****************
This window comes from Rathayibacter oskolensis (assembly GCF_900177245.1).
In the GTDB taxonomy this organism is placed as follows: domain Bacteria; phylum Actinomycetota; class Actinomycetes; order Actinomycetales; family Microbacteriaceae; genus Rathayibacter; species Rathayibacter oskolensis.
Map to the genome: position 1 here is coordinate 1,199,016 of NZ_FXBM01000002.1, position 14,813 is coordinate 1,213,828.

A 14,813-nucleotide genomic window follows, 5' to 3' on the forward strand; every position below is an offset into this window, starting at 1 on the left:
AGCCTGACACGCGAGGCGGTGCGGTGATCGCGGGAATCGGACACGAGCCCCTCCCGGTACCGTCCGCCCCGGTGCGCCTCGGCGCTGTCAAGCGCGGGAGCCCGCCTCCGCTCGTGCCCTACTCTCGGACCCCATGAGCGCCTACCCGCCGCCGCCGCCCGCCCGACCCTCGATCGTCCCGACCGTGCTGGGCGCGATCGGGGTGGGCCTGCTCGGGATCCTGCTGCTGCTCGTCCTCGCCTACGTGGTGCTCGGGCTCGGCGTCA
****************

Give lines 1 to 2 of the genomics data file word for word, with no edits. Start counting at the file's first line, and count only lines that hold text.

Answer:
This window comes from Rathayibacter oskolensis (assembly GCF_900177245.1).
In the GTDB taxonomy this organism is placed as follows: domain Bacteria; phylum Actinomycetota; class Actinomycetes; order Actinomycetales; family Microbacteriaceae; genus Rathayibacter; species Rathayibacter oskolensis.